But this documentary and investigation I would say is worth watching especially if you like phenomenon and/or unsolved crimes/mysteries.

  2. I’m with you, Reg. The piecing together of events to come up with the theory was well done. But without cameras, why go to all that expense, travel, and weather exposure?

    I understand only taking a choice piece of meat, but why only take the tongue of the one and not the rest? Just last night on Finding Bigfoot, Cliff told a woman not to fear Bigfoot. It wouldn’t do anything to her. But after seeing this show, I have to wonder what would provoke an attack. Yet if these creatures are more like humans than other animals, it might not take much for it to attack.

  3. I so agree with your evaluation and review of this program. I can’t help but add my own questions to yours,#1 question is in the past 55 years no other attacks have been recorded so what did these students have to do to make them the unlucky target of this “Yeti”? I was also angry that no disclaimer was put on the video they kept showing.It gave the impression that this video was shot by the students when all they had was photo’s. These speculative shows are interesting but they need to tone down the “reality” aspect of the whole thing.

    1. The videos of the students being attacked and panicking in the tent etc regularly had “renactment” or similar flash up on the screen? I agree with the points of others that cameras should have been used outside of the tent, that was a foolish endeavour.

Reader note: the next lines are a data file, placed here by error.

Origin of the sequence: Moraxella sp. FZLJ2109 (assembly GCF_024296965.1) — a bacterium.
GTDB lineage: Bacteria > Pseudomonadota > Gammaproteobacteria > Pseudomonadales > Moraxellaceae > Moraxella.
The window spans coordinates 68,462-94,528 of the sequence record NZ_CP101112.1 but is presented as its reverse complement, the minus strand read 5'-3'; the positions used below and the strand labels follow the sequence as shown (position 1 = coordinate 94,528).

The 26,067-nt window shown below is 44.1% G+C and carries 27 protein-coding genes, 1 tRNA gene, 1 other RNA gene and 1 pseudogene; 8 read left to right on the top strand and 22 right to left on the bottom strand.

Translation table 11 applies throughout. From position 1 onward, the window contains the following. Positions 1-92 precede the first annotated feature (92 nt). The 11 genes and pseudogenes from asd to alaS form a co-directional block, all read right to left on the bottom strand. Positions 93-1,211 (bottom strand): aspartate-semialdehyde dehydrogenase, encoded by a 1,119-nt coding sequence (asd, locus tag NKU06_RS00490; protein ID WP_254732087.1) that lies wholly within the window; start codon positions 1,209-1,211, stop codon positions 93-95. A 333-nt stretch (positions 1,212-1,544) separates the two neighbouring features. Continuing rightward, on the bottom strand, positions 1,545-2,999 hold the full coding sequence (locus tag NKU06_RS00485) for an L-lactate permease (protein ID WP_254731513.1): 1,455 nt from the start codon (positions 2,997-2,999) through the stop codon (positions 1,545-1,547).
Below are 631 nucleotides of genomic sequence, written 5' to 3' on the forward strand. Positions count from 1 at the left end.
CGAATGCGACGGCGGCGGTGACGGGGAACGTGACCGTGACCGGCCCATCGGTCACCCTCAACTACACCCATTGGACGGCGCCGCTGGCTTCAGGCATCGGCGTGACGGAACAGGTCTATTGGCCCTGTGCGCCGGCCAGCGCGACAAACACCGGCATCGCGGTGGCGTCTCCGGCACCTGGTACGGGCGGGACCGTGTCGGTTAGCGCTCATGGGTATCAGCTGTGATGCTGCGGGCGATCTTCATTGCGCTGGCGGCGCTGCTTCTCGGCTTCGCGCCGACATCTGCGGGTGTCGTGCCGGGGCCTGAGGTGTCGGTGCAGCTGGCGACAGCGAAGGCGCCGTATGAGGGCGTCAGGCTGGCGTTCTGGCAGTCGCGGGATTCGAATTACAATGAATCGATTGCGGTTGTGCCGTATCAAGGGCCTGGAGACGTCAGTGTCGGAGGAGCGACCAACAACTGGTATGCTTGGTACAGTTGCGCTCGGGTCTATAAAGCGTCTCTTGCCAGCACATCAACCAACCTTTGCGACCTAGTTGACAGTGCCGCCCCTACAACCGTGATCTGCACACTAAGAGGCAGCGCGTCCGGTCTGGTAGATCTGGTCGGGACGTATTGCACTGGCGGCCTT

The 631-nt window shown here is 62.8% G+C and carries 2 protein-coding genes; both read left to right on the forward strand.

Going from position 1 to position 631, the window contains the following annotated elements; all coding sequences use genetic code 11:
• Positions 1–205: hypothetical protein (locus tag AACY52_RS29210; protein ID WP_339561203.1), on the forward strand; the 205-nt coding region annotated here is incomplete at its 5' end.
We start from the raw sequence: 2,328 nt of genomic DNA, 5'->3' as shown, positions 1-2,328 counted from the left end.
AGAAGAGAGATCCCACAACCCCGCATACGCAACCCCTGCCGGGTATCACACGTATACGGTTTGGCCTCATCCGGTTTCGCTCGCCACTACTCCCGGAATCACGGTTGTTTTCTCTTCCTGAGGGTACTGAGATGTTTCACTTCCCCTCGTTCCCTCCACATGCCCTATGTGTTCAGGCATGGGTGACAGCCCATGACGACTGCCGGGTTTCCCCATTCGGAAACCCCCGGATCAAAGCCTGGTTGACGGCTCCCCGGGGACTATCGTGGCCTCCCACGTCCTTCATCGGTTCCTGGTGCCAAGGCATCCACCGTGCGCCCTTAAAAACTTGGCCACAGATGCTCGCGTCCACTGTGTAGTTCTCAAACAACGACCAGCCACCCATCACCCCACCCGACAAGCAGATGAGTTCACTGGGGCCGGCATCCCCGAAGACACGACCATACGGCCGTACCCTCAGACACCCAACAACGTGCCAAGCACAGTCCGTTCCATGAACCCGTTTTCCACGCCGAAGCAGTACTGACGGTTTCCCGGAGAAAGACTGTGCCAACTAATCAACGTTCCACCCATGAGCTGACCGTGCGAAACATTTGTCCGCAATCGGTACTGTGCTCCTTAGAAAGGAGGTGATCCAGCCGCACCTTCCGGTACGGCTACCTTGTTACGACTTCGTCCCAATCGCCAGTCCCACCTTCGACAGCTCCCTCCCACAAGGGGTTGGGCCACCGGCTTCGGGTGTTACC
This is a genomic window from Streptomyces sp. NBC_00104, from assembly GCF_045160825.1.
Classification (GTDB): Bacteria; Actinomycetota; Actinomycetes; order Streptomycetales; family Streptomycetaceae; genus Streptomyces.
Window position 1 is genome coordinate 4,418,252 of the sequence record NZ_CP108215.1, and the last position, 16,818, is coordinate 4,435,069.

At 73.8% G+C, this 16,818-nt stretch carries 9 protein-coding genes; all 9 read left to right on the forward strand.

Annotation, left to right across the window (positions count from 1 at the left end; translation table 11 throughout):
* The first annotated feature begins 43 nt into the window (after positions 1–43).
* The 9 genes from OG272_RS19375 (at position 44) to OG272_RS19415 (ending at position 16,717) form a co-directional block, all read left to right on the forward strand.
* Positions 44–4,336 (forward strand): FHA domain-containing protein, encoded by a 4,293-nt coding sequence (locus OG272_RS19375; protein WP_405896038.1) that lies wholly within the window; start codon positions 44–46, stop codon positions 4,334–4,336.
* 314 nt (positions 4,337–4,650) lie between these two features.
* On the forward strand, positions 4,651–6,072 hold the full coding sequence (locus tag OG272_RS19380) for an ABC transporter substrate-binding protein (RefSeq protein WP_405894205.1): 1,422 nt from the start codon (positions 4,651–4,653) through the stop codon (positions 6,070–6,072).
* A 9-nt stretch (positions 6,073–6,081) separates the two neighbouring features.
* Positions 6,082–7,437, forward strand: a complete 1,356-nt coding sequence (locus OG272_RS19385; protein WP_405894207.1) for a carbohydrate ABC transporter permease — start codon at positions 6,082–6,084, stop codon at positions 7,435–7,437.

1. As that event occurred in the sixties, they had to re-enact those portions. But the journalists not setting up cameras outside their tent when they camped inside the cave was way stupid on their part.

  4. Good questions, Lynda. They suggested that the missile activity nearby was what might have provoked the attack and the students had the bad luck of being in the vicinity. The re-enactment film clips should have been declared as such.

    Good point about there not being any other reported attacks – anywhere. However, if you happen to come face to face with a creature much larger than you, I wouldn’t do anything to provoke it. A frightened animal, any size, can do serious harm just trying to flee. A startled animal will defend itself.

  5. My husband and I were watching this show again and I picked up on something I missed earlier.When they were trying to provoke the Yet I at the end Mike and Anna came upon a dead elk…well I would swear it looked a lot like the sepia image they passed off in the “‘reenactment” shots.Seems like someone could have edited a little better.

  6. As well as they told the story, you would think a couple journalists would have been more skilled in the presentation, AND trying to capture and collect evidence. But they probably had producers in the editing room making decisions on what would play best. And they are not scientists. (But you’d think they would have talked to a couple so they’d know what to look for.)